Smart Devices

  • Monitor the cost and amount of power consumed
  • Pay attention to the information I have, and know when it is in a critical band
  • Learn the network around me, if Bluetooth isn’t available connect to a Wi-Fi mesh. Hyper critical information should have cellular and direct satellite uplink capability as well
  • Communication channels require confirmation (two-way)


Smart Device Designer

Learning about Transactive Energy (TE) and the brave new world!

I have had the pleasure recently of listening to some people that are much smarter than I am. The topic of interest was a little outisde my normal area of interest but still is incredibly engaging overall.

The area is energy production. I talked about the concept of flipping the switch and the power is just there a couple of days ago. The concept is Trans active Energy. Beyond simply a centralized system of energy production this incorporates green energy. At the same time we expect the grid. We know that at night solar systems don’t produce well much energy. The reflected sunlight off the moon doesn’t generate the same production.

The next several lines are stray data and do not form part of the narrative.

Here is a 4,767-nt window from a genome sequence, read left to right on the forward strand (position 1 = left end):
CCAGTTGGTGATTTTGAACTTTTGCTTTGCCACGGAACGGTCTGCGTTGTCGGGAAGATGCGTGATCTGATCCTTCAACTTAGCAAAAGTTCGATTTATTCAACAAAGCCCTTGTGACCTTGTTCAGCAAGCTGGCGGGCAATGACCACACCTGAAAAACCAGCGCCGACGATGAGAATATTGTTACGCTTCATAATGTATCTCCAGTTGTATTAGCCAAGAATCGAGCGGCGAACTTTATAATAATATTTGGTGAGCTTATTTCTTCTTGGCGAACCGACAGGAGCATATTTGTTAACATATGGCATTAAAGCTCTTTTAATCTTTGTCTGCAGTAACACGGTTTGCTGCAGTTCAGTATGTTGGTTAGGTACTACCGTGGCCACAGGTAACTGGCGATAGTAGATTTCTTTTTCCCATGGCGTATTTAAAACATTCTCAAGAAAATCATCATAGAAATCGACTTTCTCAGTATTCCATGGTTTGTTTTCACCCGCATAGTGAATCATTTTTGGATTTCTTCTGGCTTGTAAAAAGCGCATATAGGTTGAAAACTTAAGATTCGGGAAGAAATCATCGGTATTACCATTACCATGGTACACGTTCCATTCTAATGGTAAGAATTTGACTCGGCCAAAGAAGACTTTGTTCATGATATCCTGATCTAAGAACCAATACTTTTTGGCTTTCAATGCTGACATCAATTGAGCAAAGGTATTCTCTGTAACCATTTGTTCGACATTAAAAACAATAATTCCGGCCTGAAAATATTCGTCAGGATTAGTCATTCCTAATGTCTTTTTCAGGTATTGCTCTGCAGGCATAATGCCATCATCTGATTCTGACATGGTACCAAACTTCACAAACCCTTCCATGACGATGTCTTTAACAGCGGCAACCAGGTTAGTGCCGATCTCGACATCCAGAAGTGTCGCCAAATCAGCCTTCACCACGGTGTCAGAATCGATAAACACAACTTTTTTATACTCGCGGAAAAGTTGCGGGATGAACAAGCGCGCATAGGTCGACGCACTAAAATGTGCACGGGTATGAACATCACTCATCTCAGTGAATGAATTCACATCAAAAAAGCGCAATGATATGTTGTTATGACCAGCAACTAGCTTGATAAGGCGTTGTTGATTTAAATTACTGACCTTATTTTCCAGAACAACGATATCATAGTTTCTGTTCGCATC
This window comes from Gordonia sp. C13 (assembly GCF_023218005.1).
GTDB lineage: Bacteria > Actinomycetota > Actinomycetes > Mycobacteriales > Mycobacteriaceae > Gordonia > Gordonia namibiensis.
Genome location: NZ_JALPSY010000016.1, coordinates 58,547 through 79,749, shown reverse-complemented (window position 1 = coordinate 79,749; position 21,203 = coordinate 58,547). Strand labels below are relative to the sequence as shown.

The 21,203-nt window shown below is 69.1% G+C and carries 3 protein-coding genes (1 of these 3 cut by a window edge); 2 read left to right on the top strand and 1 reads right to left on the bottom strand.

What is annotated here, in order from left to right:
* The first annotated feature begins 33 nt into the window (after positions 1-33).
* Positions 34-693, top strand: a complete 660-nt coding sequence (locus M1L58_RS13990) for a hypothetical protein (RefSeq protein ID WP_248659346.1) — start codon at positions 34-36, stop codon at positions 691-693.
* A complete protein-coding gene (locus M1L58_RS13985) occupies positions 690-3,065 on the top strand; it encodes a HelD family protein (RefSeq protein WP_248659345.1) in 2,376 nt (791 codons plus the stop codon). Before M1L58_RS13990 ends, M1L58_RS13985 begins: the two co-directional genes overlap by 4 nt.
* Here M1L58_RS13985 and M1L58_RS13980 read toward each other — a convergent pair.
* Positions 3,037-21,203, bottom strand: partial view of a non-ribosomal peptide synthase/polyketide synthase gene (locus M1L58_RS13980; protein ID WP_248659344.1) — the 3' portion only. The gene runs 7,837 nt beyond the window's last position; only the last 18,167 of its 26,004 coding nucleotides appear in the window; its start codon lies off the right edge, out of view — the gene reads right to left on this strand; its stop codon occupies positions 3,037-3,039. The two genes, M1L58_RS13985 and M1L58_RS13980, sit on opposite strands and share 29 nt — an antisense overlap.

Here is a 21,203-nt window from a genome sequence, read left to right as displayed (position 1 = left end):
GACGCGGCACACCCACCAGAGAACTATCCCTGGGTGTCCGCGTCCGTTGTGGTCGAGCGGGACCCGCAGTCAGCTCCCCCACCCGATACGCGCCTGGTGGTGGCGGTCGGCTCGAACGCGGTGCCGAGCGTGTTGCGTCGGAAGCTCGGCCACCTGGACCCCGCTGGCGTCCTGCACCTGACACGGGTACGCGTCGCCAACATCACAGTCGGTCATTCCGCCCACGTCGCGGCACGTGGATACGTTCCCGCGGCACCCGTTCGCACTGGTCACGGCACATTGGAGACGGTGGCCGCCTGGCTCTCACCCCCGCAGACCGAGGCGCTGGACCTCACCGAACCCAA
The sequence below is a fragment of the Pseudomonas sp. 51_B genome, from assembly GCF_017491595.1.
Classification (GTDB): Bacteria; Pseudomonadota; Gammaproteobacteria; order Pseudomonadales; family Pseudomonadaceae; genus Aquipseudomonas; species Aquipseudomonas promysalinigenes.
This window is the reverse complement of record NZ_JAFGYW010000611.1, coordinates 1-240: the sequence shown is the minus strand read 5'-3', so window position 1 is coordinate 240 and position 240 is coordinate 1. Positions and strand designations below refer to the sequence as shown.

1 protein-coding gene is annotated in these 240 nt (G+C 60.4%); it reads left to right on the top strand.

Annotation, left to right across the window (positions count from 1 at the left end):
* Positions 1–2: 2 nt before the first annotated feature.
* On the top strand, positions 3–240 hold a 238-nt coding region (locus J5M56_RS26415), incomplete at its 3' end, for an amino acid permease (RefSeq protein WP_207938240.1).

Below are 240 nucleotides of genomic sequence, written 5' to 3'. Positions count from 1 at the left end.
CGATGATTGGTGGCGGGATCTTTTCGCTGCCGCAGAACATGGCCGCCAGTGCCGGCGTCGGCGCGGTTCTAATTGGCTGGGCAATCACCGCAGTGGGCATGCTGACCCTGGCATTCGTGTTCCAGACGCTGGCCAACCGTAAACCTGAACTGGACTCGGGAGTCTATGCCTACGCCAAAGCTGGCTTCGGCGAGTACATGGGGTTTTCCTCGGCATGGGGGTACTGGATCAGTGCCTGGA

TE (Transactive Energy) dives into that topic and goes much further. Its why I am intrigued. As you consider building an energy consuming system of systems, there are a number of interesting problems to consider. The first is the reality of centralized control. In order to have a functioning grid you will have to have a level of centralized control.

But a central grid means that you also have to have two way energy flow. Today the grid is for the most part configured as an outbound path. Going from the central source (production) to the consumer (be it business or home). The shift in recent years has been the introduction of home based production systems (solar and wind turbine).